– Cheryl Eder
One in ten people have endometriosis, a disease that is painful and chronic having a destructive effect on daily life for those who live with this disease.
I am one in ten.
I started researching endometriosis as part of my endometriosis diagnosis and my wanting to know more about how to live with this disease. As I reached out and started to join support groups and networks, I became aware of how others’ stories of endometriosis were similar to mine in that there were major diagnostic delays, and reports of pain and other symptoms often being normalised and not taken seriously.
I became aware from social media posts that transgender people and men have endometriosis, although in most of the information I had read they referred to endometriosis being a women’s disease.
This struck me as I read these posts as I felt that these voices seemed to have been excluded and may need to be heard. In a blog, Stovicek (2018) describes how a transgender man living with endometriosis experienced discrimination and how he has had his endometriosis compounded because of his transition.
Currently, there is little research on transgender men with endometriosis, with only a few studies. I value people’s stories and so very much their voice and experience. Wanting to do a PhD, I decided to try and see if I could add to research by sharing the experiences of transgender men living with endometriosis.
Chadha (2020, para. 1) stated in an endometriosis blog that ‘Our stories, faces and presence are missing from mainstream societal narratives’ as she describes how marginalised groups, such as people who are ‘brown, black and/or transgender’ (Chadha, 2020, para. 2) are not represented in endometriosis work. This highlights the need for marginalised groups, such as transgender men who have endometriosis to be able to share their experiences and the need for further research in this area. In this study I aim to share voices that are missing in research.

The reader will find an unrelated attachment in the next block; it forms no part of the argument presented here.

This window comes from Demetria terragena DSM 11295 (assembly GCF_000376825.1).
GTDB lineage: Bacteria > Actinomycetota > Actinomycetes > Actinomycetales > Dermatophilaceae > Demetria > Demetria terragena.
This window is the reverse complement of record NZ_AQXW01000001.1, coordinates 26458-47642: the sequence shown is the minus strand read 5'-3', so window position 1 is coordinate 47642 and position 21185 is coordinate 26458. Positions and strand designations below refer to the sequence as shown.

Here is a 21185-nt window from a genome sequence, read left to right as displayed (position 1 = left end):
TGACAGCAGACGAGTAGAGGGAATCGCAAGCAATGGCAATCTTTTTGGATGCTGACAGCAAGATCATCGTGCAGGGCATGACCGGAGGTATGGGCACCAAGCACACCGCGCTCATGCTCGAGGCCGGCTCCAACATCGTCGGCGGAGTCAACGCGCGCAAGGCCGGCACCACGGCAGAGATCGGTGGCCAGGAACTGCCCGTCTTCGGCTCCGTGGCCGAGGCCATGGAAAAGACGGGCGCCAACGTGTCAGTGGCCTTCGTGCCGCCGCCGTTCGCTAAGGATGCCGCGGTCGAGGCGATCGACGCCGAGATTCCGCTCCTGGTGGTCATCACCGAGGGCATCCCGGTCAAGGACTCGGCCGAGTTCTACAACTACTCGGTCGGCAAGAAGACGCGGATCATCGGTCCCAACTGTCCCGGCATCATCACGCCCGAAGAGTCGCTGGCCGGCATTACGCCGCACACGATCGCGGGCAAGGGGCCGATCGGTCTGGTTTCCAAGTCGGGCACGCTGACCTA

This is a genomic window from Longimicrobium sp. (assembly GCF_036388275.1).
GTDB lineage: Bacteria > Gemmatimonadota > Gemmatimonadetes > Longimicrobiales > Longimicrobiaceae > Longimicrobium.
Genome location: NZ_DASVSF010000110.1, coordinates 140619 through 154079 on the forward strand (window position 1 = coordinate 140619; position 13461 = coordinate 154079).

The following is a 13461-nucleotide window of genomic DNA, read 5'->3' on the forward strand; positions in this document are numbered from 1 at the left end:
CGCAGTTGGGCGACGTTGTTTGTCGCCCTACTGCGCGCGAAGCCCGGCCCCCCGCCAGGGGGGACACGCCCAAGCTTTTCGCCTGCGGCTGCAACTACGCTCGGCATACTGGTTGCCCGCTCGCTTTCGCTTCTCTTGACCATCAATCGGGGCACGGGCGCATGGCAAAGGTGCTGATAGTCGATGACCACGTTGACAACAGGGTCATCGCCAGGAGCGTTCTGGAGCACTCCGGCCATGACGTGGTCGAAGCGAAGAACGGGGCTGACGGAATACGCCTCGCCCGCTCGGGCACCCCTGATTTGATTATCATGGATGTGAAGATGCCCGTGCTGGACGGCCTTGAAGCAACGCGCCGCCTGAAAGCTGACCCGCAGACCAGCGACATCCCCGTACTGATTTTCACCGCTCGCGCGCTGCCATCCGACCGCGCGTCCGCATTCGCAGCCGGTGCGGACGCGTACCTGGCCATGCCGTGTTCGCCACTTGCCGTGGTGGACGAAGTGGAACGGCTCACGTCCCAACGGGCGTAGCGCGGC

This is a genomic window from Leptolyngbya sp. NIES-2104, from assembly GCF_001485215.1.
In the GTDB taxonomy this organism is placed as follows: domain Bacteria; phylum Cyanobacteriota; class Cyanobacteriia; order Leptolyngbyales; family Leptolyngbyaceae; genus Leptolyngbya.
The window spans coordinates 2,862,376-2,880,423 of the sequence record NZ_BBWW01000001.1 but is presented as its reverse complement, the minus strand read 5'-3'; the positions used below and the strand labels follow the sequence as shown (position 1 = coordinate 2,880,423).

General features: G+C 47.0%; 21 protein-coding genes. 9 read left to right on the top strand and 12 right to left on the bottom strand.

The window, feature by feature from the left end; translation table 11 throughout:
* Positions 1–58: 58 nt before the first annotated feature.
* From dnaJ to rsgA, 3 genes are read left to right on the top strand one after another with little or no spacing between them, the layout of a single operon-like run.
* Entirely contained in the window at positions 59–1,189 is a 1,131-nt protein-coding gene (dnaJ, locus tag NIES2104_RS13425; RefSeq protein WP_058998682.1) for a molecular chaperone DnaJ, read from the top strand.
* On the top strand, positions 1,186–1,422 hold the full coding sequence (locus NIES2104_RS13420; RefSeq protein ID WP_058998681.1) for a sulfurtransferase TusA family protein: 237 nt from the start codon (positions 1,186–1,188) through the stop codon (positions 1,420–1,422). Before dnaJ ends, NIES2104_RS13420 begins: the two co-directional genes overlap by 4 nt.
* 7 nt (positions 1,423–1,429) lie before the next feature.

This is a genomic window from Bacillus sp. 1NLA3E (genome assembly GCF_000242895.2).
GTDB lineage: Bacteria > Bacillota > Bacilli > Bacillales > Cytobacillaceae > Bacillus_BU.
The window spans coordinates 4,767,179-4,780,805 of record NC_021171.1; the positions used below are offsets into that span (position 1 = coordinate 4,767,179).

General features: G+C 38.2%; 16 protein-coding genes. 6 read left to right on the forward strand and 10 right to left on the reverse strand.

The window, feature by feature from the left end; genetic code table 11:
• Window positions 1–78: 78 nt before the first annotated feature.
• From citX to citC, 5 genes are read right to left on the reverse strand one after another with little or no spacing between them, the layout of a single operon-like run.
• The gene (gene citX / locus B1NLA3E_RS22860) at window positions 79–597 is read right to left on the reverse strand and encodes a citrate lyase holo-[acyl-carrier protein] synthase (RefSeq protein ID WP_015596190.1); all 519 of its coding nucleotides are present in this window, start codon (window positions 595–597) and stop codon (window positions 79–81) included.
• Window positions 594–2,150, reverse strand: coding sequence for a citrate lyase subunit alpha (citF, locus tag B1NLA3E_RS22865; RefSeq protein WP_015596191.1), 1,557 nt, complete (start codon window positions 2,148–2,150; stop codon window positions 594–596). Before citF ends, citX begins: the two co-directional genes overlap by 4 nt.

Although there are a few studies on transgender men with endometriosis, there are currently no studies that explore what it is like for transgender men to live with this disease. In this study I aim to explore transgender men’s experience of living with endometriosis, their experience with healthcare for this disease, their experience of psychosocial support and their experiences of their integration into the endometriosis community.
I aim to gain rich descriptions of research participants’ experience and therefore participants will be required to take part in three interviews and keep a diary. Interviews will be conducted online at a time that is convenient for the participant. Confidentiality will be maintained and the use of pseudonyms will be used to protect participant’s identity.
If you identify as a transgender male, have been diagnosed with endometriosis, are eighteen or older and you are interested in being a participant please make contact with Cheryl Eder (firstname.lastname@example.org ).
You are also welcome to contact me with any further questions.
Chadha, N. A. (2020). Viewpoint: If representations of endometriosis are not intersectional, they are damaging and inaccurate. Discover Society. https://archive.discoversociety.org/2020/06/03/viewpoint-if-representations-of-endometriosis-are-not-intersectional-they-are-damaging-and-inaccurate/
Stovicek, A. (2018). He is 1 in 10: A trans man shares what life is like with endometriosis. Endofound. https://www.endofound.org/he-is-1-in-10-a-trans-man-shares-what-life-is-like-with-endometriosis